November 13, 2000 12:00 PM PST

Webvan defends business model despite woes

Webvan's showdown with skeptics is taking place in San Francisco, the de facto proving ground for the online grocer's business model.

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Webvan woes
The Internet's biggest supermarket pledged a year ago to be breaking even financially at its San Francisco Bay Area operations, its first and most important marketplace. But Webvan's story is still being scribbled in red ink.

"If you can't create demand in the world's most heavily wired city, it doesn't necessarily bode well for less technologically advanced markets," Gomez senior analyst Matt Stamski said about Webvan's future prospects.

Webvan, which is operating in 10 U.S. markets, is engaged in a critical campaign to reach profitability and increase demand. As part of that effort, Foster City, Calif.-based Webvan last week hiked delivery fees on some orders and unveiled a redesigned Web site and logo.

Webvan's broken promise to break even in the Bay Area by its fifth quarter of operation--this September--did not go unnoticed by Wall Street. A score of analysts downgraded the company's stock, and the market sent the share price tumbling to below a dollar. It was trading at $1.09 early Monday.

Prudential Securities' Mark Rowan, who dropped Webvan from a "hold" to a rarely seen "sell" rating, chided the company for not controlling its administrative costs. Webvan had revenue of $87 million for the quarter, but the costs of paying salaries and the like grew to a whopping $115 million.

At the same time, the company projects that at its current burn rate, it will run out of cash next summer. Unless Webvan can turn one of its operations into a money maker, executives will face the daunting task of persuading investors to back a 2-year-old, unprofitable company that has already spent almost $800 million.

But Webvan is undaunted: "We will be profitable in all of our 10 markets by the end of next year," Webvan spokesman Bud Grebey said last week.

Investors today are generally fleeing the e-commerce sector. Like an exclusive New York nightclub, the markets have hung a velvet rope at the entrance to bar the out-of-vogue dot-coms.

Just last week, former Internet stars such as Furniture.com, Pets.com and MotherNature.com called it quits. All three companies spent millions growing their businesses, but when the money dried up, they were unable to find new investors.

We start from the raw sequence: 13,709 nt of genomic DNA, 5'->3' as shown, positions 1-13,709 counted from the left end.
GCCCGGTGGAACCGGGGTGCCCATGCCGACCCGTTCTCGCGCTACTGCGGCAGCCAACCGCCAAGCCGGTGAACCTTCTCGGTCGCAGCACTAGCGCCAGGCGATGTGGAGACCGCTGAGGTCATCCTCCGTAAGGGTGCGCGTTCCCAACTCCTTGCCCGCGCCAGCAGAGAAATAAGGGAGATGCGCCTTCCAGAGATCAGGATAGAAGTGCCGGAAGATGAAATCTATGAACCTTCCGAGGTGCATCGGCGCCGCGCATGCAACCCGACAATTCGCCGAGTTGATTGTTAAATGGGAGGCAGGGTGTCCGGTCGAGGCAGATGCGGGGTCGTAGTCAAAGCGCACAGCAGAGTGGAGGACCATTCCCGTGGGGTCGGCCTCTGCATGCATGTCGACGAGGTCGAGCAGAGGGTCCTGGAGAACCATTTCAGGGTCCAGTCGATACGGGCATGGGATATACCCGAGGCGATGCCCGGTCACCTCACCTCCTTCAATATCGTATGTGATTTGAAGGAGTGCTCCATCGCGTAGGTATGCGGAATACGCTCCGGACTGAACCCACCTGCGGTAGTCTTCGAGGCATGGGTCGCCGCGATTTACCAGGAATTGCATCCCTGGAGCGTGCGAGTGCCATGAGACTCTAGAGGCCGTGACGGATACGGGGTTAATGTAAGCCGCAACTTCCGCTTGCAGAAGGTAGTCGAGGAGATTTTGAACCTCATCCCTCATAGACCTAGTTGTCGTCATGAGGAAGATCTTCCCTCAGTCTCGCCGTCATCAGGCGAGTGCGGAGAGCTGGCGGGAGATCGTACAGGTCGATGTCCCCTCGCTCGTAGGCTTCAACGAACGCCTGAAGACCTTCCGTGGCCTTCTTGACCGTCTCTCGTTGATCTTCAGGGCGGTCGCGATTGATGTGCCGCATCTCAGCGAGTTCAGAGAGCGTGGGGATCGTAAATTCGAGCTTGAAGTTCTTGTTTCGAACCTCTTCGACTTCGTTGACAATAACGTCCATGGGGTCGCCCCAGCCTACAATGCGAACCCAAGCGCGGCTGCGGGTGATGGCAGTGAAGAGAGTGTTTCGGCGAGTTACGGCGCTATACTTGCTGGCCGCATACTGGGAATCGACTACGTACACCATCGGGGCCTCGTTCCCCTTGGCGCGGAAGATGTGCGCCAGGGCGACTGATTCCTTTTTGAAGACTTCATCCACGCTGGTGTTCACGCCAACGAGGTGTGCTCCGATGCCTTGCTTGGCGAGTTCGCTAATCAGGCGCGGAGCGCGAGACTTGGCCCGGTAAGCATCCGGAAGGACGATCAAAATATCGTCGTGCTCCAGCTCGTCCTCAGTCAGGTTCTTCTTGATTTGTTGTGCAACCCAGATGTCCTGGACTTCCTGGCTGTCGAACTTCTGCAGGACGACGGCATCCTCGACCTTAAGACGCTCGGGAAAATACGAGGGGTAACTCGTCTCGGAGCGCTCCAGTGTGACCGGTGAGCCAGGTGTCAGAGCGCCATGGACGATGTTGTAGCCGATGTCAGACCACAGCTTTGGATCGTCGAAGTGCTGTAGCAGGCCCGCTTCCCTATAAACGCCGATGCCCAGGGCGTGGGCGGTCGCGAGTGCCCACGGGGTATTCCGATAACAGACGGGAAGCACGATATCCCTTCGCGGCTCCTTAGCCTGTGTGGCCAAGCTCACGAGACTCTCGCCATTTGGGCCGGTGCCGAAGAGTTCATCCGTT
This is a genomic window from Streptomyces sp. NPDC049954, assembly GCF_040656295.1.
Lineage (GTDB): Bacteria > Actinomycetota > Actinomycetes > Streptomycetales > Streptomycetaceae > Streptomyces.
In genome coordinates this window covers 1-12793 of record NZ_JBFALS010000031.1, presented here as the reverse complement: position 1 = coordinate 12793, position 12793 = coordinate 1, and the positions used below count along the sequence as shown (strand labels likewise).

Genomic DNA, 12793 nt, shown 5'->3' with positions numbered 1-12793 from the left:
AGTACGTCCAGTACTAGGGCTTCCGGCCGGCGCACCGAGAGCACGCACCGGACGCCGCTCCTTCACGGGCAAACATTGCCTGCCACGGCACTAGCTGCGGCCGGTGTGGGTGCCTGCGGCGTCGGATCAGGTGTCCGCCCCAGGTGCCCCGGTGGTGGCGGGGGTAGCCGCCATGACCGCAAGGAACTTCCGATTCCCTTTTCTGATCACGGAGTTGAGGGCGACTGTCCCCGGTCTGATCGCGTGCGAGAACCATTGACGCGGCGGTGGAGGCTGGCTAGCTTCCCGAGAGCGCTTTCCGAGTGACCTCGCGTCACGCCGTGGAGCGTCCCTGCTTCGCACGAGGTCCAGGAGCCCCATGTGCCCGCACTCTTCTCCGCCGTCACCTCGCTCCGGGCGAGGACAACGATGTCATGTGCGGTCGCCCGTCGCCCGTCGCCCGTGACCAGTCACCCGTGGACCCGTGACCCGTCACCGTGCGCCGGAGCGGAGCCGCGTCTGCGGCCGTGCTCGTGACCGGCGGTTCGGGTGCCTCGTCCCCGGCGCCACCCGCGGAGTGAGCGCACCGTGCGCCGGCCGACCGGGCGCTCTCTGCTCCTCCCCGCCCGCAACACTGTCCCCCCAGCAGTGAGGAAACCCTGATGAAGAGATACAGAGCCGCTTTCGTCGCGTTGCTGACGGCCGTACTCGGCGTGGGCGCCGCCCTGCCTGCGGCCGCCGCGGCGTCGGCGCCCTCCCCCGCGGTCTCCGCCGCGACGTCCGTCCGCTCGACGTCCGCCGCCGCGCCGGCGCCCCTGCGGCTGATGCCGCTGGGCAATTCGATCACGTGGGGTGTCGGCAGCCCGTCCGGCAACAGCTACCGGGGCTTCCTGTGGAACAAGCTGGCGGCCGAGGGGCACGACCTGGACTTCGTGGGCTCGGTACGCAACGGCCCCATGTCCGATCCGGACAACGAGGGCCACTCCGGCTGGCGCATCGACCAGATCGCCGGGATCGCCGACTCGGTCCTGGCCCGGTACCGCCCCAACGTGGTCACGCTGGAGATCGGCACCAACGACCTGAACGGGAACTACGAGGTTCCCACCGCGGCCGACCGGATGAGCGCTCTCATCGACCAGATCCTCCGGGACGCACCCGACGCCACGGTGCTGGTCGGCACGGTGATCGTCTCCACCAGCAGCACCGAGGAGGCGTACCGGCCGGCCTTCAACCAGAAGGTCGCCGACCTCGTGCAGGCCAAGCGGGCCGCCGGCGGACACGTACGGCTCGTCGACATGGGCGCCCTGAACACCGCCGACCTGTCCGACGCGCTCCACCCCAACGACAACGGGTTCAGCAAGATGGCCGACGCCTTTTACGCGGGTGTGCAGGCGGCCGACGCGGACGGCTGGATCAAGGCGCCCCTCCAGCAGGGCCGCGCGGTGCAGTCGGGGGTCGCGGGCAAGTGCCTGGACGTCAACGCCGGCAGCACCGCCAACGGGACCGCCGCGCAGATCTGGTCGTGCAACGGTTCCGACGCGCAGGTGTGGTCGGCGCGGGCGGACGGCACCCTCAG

Making ends meet
Webvan was among a group of start-ups, such as Amazon.com, Kozmo.com and Toysrus.com, which had business models--with Wall Street's blessing--that required large capital investments.

Each of Webvan's see A News.com webcast: Dot-coms: Down and out?four state-of-the art distribution centers cost about $35 million. The 330,000-square-foot, fully automated centers are beneficial because they require far less manpower to operate and hold much more inventory than several supermarkets. But their large up-front costs are scary to investors.

Webvan has the now dubious distinction of raising more money than any other e-tailer. The company attracted more than $400 million in private investments and raised $375 million in its IPO last November.

Webvan has a $1 billion contract with engineering company Bechtel to build the company's distribution centers. But the Oakland, Calif., warehouse, built in June 1999, is operating at only about 30 percent of capacity, a figure noted by Rowan when he downgraded the stock.

"We feel this clearly points to a demand problem in the most connected city in the world," Rowan said in his report.

The warehouses hold enough capacity to fill 8,000 orders a day, a mark Webvan had not planned on reaching until its third year of business, Grebey said.

Webvan averages about 2,350 orders a day, and by its own estimates, it needs to reach about 3,300 to become profitable--a gap of some 40 percent.

"They built the sophisticated systems without the requisite demand," Stamski said. "Can they change consumer behavior is the real question."

Said Grebey: "We have our goal set. We know what we have to do, we are confident with our metrics, we are comfortable saying that by the end of next year we will be profitable in our 10 markets."

Feeding demand
Webvan has strived to be a quick and convenient way for people to have groceries delivered to their home, but some customers have complained of long waits in receiving orders. Grebey acknowledged that Webvan has at times been understaffed. In addition, popular delivery times fill up quickly.

"The biggest stumbling block for us has been striking a balance between demand and capacity," Grebey said. "We need to make sure that we have the staff to meet the demand. One can't outpace the other."

Still, the company is rallying behind its strengths. Webvan acquired HomeGrocer last summer, its biggest rival, and has few other competitors. And the company has enough cash to last a year--longer than many e-commerce companies.

Moreover, the company has beaten its goal for the cost of the average order. It needed customers to spend an average of $105 on each order, and they are hovering around the $115 mark, Grebey said.

The company has also expanded its offerings, branching into books, CDs and electronics. Webvan is starting to look a lot less like a grocer and more like a general retailer.

"What they've built is too compelling for it to just go away," Stamski said. "By moving into different product categories, they are much more than an online grocer, and that's good because the day of the pure-play Web grocer is over."

 

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